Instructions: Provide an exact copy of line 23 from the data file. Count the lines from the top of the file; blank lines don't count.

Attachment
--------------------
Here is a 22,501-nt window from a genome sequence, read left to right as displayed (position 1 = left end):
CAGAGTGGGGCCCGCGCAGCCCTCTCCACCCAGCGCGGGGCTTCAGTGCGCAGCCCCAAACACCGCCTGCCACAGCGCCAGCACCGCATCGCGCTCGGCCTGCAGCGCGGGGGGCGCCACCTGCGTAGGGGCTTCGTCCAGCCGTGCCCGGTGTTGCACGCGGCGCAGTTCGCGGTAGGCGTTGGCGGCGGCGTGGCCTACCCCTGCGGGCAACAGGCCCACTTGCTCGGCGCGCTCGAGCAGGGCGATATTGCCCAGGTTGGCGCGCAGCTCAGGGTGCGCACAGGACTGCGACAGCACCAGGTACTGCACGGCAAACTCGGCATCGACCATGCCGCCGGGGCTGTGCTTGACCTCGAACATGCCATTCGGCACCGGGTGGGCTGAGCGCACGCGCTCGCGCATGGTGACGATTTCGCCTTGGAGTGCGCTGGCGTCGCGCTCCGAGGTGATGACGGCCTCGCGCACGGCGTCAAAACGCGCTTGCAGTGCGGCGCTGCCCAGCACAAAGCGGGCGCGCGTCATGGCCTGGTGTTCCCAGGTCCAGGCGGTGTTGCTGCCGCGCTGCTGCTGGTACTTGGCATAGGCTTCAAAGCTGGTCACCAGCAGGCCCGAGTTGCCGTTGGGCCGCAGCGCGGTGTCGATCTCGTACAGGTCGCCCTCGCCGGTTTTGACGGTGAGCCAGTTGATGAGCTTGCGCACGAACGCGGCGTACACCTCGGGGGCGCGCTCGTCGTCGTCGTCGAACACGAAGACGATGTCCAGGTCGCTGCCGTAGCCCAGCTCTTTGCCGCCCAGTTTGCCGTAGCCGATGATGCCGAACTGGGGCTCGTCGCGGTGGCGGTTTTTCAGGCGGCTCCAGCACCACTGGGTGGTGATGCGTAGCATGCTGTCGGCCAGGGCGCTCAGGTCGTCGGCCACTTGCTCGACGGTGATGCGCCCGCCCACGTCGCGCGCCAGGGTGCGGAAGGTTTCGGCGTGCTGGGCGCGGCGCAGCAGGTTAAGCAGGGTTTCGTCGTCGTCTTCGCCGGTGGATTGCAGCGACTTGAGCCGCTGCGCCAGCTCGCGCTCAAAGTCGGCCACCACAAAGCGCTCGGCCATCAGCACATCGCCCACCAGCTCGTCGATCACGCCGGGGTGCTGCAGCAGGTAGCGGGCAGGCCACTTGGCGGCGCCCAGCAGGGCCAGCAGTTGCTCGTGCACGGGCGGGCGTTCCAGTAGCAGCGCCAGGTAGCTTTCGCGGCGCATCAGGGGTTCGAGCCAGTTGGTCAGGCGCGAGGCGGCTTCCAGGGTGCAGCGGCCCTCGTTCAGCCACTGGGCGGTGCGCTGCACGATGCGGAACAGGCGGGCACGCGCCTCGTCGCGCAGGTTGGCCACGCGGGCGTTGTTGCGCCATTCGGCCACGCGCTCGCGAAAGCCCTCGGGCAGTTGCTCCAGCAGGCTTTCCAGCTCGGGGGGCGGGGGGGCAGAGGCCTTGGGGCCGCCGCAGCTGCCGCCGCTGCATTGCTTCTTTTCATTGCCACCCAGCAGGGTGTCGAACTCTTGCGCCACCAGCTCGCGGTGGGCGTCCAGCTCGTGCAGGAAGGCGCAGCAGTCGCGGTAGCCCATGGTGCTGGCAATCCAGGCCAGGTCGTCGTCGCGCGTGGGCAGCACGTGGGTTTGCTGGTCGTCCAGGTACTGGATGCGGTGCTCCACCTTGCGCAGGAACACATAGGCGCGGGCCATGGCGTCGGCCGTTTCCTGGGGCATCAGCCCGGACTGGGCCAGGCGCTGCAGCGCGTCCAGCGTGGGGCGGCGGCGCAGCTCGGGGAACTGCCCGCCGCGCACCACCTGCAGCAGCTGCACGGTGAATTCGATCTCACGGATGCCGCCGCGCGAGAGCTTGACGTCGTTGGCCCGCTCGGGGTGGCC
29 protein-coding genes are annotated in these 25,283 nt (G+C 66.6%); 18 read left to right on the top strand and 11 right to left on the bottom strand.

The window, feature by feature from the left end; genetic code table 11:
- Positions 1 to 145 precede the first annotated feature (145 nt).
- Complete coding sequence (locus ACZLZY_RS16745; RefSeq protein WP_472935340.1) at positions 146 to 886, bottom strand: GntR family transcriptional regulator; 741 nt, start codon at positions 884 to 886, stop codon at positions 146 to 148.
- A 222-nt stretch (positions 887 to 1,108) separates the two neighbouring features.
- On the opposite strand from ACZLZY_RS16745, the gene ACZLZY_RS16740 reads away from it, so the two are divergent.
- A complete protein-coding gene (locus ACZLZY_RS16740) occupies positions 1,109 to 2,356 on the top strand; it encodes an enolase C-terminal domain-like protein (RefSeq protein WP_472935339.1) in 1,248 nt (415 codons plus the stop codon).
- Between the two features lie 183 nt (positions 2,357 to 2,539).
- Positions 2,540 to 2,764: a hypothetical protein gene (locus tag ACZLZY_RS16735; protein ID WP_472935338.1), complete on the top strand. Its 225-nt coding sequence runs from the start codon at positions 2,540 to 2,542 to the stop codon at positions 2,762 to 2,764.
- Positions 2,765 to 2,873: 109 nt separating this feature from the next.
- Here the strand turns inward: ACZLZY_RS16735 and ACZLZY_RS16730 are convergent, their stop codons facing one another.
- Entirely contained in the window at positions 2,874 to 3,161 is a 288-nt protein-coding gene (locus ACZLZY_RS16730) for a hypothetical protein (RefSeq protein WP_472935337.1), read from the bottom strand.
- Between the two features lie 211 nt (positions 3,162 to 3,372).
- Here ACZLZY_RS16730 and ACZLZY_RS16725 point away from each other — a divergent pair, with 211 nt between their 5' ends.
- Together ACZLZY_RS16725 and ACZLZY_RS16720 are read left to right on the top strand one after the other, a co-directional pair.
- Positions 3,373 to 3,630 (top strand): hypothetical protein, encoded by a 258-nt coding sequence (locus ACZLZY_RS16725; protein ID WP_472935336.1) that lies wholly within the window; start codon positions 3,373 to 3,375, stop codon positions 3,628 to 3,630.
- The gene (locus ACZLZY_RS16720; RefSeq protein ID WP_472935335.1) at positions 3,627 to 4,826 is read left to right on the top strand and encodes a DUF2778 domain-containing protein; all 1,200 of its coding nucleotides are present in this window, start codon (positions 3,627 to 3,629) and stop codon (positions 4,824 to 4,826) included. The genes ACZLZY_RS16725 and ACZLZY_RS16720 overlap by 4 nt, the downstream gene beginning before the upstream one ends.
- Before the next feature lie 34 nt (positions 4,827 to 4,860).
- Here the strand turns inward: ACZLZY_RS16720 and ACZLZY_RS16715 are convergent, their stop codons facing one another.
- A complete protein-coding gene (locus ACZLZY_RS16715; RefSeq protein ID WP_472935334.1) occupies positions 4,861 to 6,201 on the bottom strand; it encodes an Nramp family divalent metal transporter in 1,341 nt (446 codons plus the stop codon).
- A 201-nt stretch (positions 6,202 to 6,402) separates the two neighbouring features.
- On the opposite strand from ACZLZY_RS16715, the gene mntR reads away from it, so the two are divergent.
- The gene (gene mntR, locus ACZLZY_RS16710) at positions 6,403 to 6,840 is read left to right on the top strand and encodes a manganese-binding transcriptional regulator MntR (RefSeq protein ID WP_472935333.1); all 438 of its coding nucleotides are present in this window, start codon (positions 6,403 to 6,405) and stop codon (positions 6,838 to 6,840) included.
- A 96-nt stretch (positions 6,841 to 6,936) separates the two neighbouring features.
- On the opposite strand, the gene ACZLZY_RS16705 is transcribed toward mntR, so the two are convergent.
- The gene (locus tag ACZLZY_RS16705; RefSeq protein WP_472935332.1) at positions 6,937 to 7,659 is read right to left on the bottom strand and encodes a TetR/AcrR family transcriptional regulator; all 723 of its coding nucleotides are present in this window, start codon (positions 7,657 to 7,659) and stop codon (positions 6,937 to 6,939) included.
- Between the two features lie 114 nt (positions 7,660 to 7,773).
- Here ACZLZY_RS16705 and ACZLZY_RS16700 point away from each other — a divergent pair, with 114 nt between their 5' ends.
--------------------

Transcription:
- A 201-nt stretch (positions 6,202 to 6,402) separates the two neighbouring features.